Groton Ink Master returning to tattoo show as mentor
Groton — Jason Goyette sat in Steven Tefft’s tattoo chair on Monday afternoon and into the evening, surrounded by Tefft’s NFL zombie figurines, devil-horned babies and numerous skulls.
Tefft alternatively sang along to heavy metal lyrics and shared his candid thoughts on topics ranging from tattoos to “man buns” to government, as he glanced back and forth from the image of Arthas affixed near Goyette’s shoulder.
Goyette described Arthas as “kind of like the Darth Vader of World of Warcraft,” a game that was such a time suck he said it nearly caused him to fail out of college. (Goyette, 31, graduated and now works as a pharmacist.)
He had the idea for the tattoo nearly a decade ago, and a friend who watched “Ink Master” on Spike suggested Tefft. Goyette’s wife booked an October appointment for him in April, but it had to be rescheduled to Dec. 26.
In October, Tefft was filming the 10th season of “Ink Master.” Tefft, who owns 12 Tattoos on Route 12 in Groton, previously won the title of Ink Master in season two — and with it, 200 an hour. He has more than 70,000 followers on Facebook and over 40,000 on Instagram.
The mentoring in the new season is not so much about tattoo work, Tefft said, but about how to get through the show, which he said is “very grueling; it’s very mental.”
“They asked me what my coaching style is. I said tough love, but without the love,” Tefft said. Being a mentor was more difficult than he expected, because “people have their way of doing things, and certain people are made for that show, and certain people are not.”
The emphasis of the show is on the fundamentals of tattooing, including composition, line work, solid black and solid color, and shading. Tefft explained that season two involved tattooing in styles such as American traditional, new school, Japanese and portraiture — and yes, on real people.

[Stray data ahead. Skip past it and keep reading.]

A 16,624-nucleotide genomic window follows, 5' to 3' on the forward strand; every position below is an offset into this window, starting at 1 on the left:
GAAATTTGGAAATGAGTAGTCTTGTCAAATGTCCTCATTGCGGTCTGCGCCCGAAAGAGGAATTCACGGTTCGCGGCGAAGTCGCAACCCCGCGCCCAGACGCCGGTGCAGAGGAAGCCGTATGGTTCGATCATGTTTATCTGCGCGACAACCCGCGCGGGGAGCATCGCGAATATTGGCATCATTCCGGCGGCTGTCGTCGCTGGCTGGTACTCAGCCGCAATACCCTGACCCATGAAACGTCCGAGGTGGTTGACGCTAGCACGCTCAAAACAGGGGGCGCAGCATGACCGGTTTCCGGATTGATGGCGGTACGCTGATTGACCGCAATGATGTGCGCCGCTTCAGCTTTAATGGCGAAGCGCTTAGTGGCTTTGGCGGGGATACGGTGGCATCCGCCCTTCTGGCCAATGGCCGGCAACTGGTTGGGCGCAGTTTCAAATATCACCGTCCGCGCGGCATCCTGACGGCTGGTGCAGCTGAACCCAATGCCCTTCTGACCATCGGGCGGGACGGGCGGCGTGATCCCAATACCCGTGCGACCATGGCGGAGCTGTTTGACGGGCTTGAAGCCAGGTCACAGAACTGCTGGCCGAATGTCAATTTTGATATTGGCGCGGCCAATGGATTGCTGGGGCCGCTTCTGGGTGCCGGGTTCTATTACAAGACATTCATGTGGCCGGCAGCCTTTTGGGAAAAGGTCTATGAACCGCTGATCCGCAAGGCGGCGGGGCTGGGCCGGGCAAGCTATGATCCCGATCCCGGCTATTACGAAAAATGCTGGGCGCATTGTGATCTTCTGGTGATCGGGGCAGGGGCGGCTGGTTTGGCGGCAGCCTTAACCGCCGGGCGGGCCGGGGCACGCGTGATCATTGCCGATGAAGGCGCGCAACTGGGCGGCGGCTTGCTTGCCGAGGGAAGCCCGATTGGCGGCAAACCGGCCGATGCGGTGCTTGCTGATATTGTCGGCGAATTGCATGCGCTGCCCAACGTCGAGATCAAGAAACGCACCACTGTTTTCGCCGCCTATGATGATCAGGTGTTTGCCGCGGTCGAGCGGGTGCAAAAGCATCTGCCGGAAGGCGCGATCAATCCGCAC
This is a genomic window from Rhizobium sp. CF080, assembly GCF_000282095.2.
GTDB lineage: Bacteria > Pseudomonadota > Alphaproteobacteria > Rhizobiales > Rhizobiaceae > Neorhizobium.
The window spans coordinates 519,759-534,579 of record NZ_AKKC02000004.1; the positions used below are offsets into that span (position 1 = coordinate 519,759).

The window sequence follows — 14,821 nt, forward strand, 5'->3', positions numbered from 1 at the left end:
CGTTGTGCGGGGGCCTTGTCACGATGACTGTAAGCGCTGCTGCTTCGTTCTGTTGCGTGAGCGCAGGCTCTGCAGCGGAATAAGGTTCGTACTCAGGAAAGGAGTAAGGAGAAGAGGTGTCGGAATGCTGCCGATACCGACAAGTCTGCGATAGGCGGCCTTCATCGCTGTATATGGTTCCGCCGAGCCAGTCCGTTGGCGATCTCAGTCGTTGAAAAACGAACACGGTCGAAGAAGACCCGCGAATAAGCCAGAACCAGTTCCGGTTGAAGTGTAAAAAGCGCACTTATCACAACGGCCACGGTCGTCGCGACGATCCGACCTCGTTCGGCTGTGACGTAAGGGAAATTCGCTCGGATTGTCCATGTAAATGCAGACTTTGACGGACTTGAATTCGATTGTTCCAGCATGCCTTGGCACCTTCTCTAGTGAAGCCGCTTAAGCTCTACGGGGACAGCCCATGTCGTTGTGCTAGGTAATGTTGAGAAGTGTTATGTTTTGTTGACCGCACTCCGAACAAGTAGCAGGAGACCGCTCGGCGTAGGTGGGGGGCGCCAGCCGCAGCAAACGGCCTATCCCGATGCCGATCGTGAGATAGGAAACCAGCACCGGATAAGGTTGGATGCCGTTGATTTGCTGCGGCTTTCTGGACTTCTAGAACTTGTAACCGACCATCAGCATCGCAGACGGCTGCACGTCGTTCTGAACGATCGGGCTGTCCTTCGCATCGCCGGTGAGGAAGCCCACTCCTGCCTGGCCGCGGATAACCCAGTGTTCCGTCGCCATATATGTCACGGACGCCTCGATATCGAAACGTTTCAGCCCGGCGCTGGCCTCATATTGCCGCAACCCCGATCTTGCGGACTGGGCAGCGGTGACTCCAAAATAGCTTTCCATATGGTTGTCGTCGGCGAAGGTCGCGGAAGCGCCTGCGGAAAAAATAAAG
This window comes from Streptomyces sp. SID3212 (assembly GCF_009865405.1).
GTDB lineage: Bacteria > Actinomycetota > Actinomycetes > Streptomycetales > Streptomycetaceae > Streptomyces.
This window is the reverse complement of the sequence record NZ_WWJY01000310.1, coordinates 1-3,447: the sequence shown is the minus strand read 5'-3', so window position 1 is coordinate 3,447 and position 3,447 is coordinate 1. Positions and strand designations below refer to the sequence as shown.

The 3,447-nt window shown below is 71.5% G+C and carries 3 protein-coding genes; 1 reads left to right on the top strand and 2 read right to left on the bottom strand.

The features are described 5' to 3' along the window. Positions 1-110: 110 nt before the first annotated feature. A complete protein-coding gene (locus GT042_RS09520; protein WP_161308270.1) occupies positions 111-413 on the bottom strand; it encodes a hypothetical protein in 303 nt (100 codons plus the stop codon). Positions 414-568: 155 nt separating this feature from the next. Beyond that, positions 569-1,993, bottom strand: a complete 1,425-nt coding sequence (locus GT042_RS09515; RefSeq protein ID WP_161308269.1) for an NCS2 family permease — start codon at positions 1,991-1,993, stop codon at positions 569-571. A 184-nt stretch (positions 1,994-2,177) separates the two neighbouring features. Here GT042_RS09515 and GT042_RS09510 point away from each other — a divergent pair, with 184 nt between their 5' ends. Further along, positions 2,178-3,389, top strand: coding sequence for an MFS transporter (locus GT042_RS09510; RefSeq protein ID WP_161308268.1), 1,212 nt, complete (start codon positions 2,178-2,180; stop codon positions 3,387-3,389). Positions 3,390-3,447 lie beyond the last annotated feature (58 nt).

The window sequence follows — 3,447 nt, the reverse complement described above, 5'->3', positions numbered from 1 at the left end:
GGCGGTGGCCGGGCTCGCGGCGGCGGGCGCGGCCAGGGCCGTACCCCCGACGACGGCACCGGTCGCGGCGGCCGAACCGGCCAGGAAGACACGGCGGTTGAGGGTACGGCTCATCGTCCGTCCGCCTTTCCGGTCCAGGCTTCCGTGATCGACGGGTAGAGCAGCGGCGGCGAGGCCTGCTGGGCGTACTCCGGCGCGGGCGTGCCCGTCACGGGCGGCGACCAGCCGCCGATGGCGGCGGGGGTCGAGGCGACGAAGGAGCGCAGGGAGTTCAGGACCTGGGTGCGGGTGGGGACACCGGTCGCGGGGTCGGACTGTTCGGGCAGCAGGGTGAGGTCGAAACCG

Tefft prefers black-and-gray tattoos because he thinks they look more realistic, and they remind him of old photographs. His own arms are covered in skulls, a demon and a devil, “all black-and-gray creepy stuff” that he likens to a horror movie.
Tefft, a Rhode Island native who opened 12 Tattoos in 2009, has been tattooing for 26 years and has seen a lot of changes in that time.
Being a tattoo artist used to get one labeled a “scumbag,” he said, and now it’s a respected profession. Tefft used to hear, “Why do you have a tattoo?” but now he’s hearing, “Why don’t you have a tattoo?” Tattoo artists are becoming more specialized.
He attributes changing mindsets to TV shows like “LA Ink” and “Miami Ink,” which respectively premiered in 2005 and 2007. And he attributes the growth in women getting tattoos in part to celebrity tattoo artist Kat Von D.
Tefft said of “Ink Master,” “The best thing about the show is it got mainstream America to understand what a bad tattoo is and what a good tattoo is.”
In terms of tattoo requests, there isn’t much that would offend Tefft or weird him out. But he does try to dissuade customers against tattoos with a lot of white, getting the name of a significant other, or opting for a common design like an infinity symbol or a feather that transforms into birds.
“Why would you want something that someone else has?” he questioned. “It’s your experience; you’re an individual.”